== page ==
John Sovell, a CNHP wildlife biologist who also served as a mentor and teacher to the student interns during the bioblitz, pointed out that the program allowed students a paid internship opportunity. “The internship is really competitive. We had maybe 40 or 50 people apply. Those selected actually get a stipend and credits” in addition to the experience, he said.

And there is a lot of experience that gets packed into those five days.

Cora Marrama, a CSU student finishing her studies in fish wildlife and conservation biology and CNHP intern, said her favorite experience during the bioblitz was electrofishing.

“You electrocute the fish, which sounds completely inhumane, but it’s not,” she assured. “So the fish are attracted to this electrocurrent you’re putting in the water. When they swim into it and get close enough, they get stunned, and they stop swimming. And you can scoop them up with a net. So that’s a really easy way to see what’s in the stream because essentially everything just stops moving and you just scoop them up as you go and ‘OK, this is what’s in the stream,’ versus, for instance, fishing, which is a really selective process.”

For 16-year-old Abby Riley, a student at Fossil Ridge High School in Fort Collins, her favorite experiences focused more on flora than fauna.

“I really like plants,” she said. “ I like mossing; mossing is fun. Mossing and botanizing are the two words I was not familiar with before I showed up here.”

“We’re all learners, and I think we all had fun,” Powers said of the bioblitz. “And I’d love to think that there are other properties and people who would want to participate so that the data we’re gathering are across more properties. And what a gift to be able to work with all these people to tell you what you have to start with.”

While future bioblitzes are already in the works for the shorter-term future, Anderson and the rest of the CNHP staff have their sights set on a larger-scale project for the area, as well: following up on the Roaring Fork Valley Watershed Biological Inventory that was conducted between 1997 and 1999.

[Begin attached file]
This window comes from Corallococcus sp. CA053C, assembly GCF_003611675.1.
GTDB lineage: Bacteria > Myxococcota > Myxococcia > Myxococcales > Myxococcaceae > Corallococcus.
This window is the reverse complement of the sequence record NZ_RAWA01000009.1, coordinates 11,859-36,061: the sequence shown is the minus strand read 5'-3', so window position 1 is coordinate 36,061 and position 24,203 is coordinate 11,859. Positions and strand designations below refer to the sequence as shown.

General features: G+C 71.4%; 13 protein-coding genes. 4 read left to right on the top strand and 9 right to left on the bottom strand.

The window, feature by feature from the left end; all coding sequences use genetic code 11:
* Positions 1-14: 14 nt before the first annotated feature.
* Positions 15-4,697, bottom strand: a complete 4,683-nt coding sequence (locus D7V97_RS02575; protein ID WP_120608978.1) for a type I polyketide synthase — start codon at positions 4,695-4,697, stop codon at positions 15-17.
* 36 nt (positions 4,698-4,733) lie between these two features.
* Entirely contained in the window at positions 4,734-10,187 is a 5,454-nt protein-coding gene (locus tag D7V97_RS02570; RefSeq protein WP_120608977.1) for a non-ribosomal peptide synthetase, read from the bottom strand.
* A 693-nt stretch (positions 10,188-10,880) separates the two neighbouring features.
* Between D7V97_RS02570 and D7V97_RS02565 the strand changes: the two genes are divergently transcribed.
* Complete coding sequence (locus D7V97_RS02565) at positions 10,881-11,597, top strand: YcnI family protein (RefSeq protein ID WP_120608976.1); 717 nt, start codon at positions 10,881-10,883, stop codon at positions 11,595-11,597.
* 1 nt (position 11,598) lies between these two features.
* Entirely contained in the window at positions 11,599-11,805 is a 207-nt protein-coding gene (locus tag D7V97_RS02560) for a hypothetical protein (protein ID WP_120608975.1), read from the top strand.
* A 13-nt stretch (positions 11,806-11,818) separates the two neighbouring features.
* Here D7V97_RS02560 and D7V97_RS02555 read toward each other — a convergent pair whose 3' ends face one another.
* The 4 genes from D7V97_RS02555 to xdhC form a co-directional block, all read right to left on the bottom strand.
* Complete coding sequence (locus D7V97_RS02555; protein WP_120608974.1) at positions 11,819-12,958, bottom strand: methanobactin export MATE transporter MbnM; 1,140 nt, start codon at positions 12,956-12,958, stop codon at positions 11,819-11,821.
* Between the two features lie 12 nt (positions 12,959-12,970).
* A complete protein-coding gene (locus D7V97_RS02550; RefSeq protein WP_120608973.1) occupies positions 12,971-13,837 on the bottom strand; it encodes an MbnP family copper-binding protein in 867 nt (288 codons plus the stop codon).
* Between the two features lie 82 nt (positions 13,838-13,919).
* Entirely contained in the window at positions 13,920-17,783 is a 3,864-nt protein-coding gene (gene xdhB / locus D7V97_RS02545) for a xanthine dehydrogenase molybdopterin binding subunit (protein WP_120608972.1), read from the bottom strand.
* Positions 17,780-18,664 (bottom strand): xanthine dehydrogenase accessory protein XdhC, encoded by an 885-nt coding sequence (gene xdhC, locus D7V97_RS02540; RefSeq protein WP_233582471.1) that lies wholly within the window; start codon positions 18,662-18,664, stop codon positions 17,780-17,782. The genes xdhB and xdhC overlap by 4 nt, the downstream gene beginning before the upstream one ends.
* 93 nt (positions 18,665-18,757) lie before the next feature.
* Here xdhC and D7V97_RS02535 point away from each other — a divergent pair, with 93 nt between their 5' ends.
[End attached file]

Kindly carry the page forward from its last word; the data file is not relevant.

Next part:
“We’d really like to follow that up because a lot has happened since then,” Susan Panjabi, senior botanist and 24-year CNHP veteran who helped prepare the original Watershed Inventory, said. “There’s just a lot more we know — new species have been discovered: new species that are found in the Valley that we did not know about in ‘97 through ‘99.” For instance, she said, the bioblitz team found a rare plant — called the Good Neighbor Pod Plant — at Powers’s Spring Valley Ranch. “This plant here, it’s only known from Colorado: nowhere else in the world. So it’s really pretty cool that we found it there.”

And as Anderson pointed out, conservation opportunities are narrowing as the Valley’s population continues to grow.

“The population in Glenwood Springs increased 51 percent since 2000. It’s not going to stop; they’re still coming. Tourism really drives the economy here, and scenery is part of that. Biodiversity is part of that. In more ways than almost anybody ever thinks about,” he said.

And as the need for conservation grows, the next generation of scientists is already inspired. Julia Marzolf, a 17-year-old student at Rocky Mountain High School in Fort Collins, is looking forward to a summer of college visits after her experience with the bioblitz. Now, she said, “I know what I want to do: ecology.”